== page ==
Is he playing or is he being aggressive?

Carrot_cake1502

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I have a 6 month old cat, he tries to bite my face but I don't let him and if he does it doesn't hurt? Is this him being playful or is this aggressive behaviour?
 

Kieka

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Sounds more along the lines of playful or love biting. Depending on if your kitten does it when sleepy or hyper. Either way, biting in general is something you want to discourage. A 6 month old bite and adult bite can be very different even if neither intendes to hurt. My typical reaction to tooth or claw is a loud yip (startle them and get their attention), exaggerated pain/sadness and ignore the offender (after removing myself from their reach). Every single tooth or claw every single time gets the same reaction. Remove attention entirely and separate. You don't have to yell or anything, just enough of a reaction that they know something happened and you are unhappy. It has to be every time so they have consistency. Give it about two weeks and most nipping will stop.
 

vince

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Sometimes it only takes one such instance like Kieka stated above. If you set firm limits, it may not happen again. The first time one of my cats tried to bunt me in the face at night in bed, he finished up by love-biting my nose. Apparently, my response was aggressive enough that he hasn't done it again, and that's been about four years.
 

Babycat1

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My 3.5 mth old kitten waits behind something n stalks me. When I walk by she wants to play with my feet / legs which to her is biting my leg. This is my 1 st Cat ever n altho she looks so cute stalking her prey ( my feet) getting play/love bites is not. Must I always walk with a toy to distract?
 

ArtNJ

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My 3.5 mth old kitten waits behind something n stalks me. When I walk by she wants to play with my feet / legs which to her is biting my leg. This is my 1 st Cat ever n altho she looks so cute stalking her prey ( my feet) getting play/love bites is not. Must I always walk with a toy to distract?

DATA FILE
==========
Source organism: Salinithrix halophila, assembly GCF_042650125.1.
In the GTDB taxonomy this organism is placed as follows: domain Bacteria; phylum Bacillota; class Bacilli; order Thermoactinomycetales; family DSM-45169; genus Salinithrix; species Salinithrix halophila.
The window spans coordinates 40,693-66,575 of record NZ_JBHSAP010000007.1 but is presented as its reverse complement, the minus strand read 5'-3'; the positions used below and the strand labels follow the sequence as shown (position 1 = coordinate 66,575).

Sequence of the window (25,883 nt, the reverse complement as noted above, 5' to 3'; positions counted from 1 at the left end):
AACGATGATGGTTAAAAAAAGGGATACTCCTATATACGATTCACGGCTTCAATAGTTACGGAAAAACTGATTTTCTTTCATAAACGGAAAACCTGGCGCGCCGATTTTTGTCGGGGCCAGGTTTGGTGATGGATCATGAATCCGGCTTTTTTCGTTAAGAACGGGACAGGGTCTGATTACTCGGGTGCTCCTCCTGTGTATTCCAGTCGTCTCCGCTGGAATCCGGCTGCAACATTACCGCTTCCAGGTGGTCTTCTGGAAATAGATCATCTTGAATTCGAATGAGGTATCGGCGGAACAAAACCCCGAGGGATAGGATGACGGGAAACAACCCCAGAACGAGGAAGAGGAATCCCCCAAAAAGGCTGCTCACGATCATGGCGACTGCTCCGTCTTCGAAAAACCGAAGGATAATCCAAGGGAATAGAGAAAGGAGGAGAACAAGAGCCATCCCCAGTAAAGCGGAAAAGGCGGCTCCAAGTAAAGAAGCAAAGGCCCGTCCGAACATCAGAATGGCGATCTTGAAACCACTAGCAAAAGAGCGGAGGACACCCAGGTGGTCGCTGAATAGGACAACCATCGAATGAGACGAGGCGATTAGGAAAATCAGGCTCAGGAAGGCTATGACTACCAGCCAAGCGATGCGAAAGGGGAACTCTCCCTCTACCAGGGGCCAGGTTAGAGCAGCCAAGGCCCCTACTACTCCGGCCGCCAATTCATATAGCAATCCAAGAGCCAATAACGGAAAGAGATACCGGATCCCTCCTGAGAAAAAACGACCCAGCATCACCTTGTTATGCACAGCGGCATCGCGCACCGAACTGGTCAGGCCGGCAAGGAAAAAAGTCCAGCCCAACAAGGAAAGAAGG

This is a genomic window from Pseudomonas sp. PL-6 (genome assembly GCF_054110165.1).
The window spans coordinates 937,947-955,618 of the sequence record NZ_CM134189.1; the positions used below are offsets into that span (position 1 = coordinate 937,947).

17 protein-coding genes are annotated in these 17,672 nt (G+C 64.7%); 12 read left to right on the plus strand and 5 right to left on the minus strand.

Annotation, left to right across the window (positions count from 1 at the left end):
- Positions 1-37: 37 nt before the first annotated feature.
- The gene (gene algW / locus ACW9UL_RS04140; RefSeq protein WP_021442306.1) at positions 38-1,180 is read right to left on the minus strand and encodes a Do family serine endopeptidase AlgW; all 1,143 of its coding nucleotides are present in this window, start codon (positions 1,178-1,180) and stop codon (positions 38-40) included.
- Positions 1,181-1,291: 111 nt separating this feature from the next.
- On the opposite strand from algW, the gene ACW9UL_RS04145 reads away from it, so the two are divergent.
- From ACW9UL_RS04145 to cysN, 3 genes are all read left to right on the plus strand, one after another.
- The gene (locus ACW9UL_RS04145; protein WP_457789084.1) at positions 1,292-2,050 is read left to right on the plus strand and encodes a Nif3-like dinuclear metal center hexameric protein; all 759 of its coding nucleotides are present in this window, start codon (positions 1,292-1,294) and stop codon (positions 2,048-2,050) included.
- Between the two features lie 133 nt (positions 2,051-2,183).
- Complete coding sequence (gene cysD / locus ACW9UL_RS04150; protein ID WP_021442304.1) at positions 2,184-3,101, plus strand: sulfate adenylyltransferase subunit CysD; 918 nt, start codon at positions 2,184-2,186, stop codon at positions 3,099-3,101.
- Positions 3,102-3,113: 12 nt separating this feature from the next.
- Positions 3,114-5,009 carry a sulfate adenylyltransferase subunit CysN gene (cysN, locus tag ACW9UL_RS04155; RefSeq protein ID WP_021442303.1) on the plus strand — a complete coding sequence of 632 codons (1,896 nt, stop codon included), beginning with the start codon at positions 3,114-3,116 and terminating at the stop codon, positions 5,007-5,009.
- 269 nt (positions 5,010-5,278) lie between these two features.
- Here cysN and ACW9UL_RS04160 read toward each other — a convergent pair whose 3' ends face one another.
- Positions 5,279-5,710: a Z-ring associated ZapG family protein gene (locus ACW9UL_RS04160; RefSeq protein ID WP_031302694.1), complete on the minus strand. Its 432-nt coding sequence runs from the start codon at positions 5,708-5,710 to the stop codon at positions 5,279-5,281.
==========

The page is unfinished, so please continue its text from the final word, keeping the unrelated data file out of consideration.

If you read the above posts, folks are not recommending distraction for biting. Reason being, distraction is for stopping a behavior in that specific moment, it does nothing to stop reoccurences. Indeed, if you are throwing a toy, that is a positive and could even reinforce the leg pouncing. I would use a just loud enough to be somewhat startling "no!". If that doesn't work, you can gently but firmly hold them down for long enough to make sure it isn't fun for them.
 
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Babycat1

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If you read the above posts, folks are not recommending distraction for biting. Reason being, distraction is for stopping a behavior in that specific moment, it does nothing to stop reoccurences. Indeed, if you are throwing a toy, that is a positive and could even reinforce the leg pouncing. I would use a just loud enough to be somewhat startling "no!". If that doesn't work, you can gently but firmly hold them down for long enough to make sure it isn't fun for them.
Ok thx. What is the proper way to hold them down? Do I grab the scruff? Roll them on their side like an alpha roll?

would throwing the toy be okay before she pounces on my legs or wld that reinforce the stalking ?
 

ArtNJ

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Ok thx. What is the proper way to hold them down? Do I grab the scruff? Roll them on their side like an alpha roll?

would throwing the toy be okay before she pounces on my legs or wld that reinforce the stalking ?
I hold by the scruff and also put a hand above the back legs. I don't move the cat, just hold it in place. Unless your actually being hurt of course. But usually a loud "no!" will work given some time.